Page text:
PROVO — Come on, feel the white noise.
If you do, Brigham Young University physics professor Scott Sommerfeldt says, things will actually get quieter.
"The sound waves are a little bit like numbers — when you add a negative two and a positive two, you get zero," Sommerfeldt said. "It's kind of like doing the same thing with sound."
Sommerfeldt, along with former BYU graduate student Kent Gee, is using a technology called "active noise control" to help quiet the humming that cooling fans in office equipment make by using opposing sounds to cancel out the noise,
Their work is getting national attention and will appear in the latest issue of the Noise Control Engineering Journal, which will be available Monday.
It may also pay off for the pair, who are in the process of patenting the cheap technology used to quiet office noises.
"We believe we've succeeded in creating a system design that not only works but is also cost-effective," Gee said. "Hopefully, that will lead to the development of quieter, yet affordable, products for the average consumer."
While equipment such as computers, copy machines and printers aren't very loud, Sommerfeldt said the sum total of the sounds can prove distracting when people are trying to concentrate at work.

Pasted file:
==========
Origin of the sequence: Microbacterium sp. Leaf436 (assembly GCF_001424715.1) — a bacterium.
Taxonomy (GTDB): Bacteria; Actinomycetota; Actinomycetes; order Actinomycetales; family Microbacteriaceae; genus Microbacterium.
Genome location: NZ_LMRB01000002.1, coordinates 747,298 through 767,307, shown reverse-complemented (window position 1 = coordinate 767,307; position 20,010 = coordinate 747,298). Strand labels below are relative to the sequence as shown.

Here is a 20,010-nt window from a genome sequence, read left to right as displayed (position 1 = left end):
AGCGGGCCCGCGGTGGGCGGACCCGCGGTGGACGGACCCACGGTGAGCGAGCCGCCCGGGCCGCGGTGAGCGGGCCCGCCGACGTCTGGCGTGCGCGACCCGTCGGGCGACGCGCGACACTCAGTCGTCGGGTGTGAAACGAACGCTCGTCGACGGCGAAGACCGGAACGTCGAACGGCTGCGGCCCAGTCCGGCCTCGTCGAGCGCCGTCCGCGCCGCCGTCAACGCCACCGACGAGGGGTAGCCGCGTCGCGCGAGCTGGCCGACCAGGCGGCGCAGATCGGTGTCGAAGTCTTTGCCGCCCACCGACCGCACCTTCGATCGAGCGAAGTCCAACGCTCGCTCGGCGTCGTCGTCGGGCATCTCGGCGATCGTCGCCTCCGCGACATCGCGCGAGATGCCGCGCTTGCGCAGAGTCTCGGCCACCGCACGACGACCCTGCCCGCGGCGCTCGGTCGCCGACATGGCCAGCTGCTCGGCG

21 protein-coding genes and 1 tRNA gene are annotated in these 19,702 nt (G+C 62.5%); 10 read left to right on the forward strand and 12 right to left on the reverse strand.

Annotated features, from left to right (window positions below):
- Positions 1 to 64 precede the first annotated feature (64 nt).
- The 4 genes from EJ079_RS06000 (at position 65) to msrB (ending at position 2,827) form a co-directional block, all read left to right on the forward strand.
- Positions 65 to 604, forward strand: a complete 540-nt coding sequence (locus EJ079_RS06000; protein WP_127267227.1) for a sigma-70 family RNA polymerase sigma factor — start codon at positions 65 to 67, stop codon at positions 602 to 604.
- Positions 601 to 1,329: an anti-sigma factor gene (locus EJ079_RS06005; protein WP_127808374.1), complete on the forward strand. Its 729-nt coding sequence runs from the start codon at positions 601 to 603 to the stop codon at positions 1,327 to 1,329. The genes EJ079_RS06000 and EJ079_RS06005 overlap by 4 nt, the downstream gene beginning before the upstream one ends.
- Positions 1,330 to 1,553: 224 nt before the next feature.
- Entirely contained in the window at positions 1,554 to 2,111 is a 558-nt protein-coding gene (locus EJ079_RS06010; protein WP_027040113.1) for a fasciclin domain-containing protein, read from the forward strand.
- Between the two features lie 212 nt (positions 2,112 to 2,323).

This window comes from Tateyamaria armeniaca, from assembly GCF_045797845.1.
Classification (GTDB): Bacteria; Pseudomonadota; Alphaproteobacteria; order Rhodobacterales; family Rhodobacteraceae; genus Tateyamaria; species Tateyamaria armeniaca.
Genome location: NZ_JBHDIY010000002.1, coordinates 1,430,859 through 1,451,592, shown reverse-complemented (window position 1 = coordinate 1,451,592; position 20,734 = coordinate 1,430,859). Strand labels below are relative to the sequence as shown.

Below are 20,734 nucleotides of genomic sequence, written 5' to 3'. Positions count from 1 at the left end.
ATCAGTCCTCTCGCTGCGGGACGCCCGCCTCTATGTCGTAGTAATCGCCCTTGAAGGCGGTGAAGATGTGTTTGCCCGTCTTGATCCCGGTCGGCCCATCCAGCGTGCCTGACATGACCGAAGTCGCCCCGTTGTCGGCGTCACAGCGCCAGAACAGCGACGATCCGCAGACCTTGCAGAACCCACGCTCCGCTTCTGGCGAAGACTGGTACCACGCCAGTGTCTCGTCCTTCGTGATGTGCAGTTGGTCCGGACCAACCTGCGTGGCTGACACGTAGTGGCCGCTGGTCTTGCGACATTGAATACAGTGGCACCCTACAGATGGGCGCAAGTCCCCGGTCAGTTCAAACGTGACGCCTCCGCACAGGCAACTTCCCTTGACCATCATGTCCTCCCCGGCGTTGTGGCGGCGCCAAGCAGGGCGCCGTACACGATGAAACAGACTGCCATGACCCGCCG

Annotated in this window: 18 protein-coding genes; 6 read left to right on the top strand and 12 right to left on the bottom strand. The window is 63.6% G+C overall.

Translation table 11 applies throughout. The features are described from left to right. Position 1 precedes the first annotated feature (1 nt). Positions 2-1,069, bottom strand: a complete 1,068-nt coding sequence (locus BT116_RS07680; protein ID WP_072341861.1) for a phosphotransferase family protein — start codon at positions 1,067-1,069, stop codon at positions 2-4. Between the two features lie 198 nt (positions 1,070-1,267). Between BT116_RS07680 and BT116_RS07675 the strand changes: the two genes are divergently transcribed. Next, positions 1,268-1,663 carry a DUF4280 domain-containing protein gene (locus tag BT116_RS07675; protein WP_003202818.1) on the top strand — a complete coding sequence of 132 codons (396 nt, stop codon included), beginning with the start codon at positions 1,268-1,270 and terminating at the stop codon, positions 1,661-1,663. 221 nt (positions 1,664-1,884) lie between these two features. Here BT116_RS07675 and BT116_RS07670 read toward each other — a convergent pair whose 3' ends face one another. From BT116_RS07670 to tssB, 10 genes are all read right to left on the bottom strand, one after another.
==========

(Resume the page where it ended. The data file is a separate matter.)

Sommerfeldt said he noticed the problem when the noise from an overhead projector forced him to talk louder during a classroom lecture, leaving him with a sore throat.
Using expertise that Sommerfeldt honed while working with NASA on a project that sought to reduce the noise from turbofans in jet engines, he and Gee began to pit noise against noise to produce silence.
By using a four-speaker system that tightly surrounds the cooling fan, they were able to reduce the overall sound made by the fan to around 12 decibels.
"That's like going from soft talking to a low whisper," Sommerfeldt said. "That may not seem like much, but add that to other office equipment that's also making noise, and it can be distracting and fatiguing to your ears."
While it sounds ironic, the concept of fighting noise with noise works because sound travels through the air in waves of fluctuating pressure. When scientists apply an opposite wave of conflicting pressure, the original sound — like the hum of a cooling fan — nearly disappears.
However, ridding the air completely of unwanted noise is essentially impossible since the two sound waves must simultaneously arrive at the same spot to totally eliminate the original sound.
Still, the reduction in noise is enough to eliminate headaches.
"There's some sound left to it," Sommerfeldt said, "but if you hear it with the noise and then without, you hear a difference."
The cost of the BYU system, which includes speakers, cables, a sensor and a computer chip, is inexpensive at an estimated $20 — something that appeals to cooling fan manufacturers.
If the pair teams with manufacturers to market quieter fans, the sound of silence may also prove profitable for BYU.
"We're cautiously optimistic, but there is still some water to go under the bridge," Sommerfeldt said. "The hope is this technology could become a money-making venture for the university, but that's still in the future."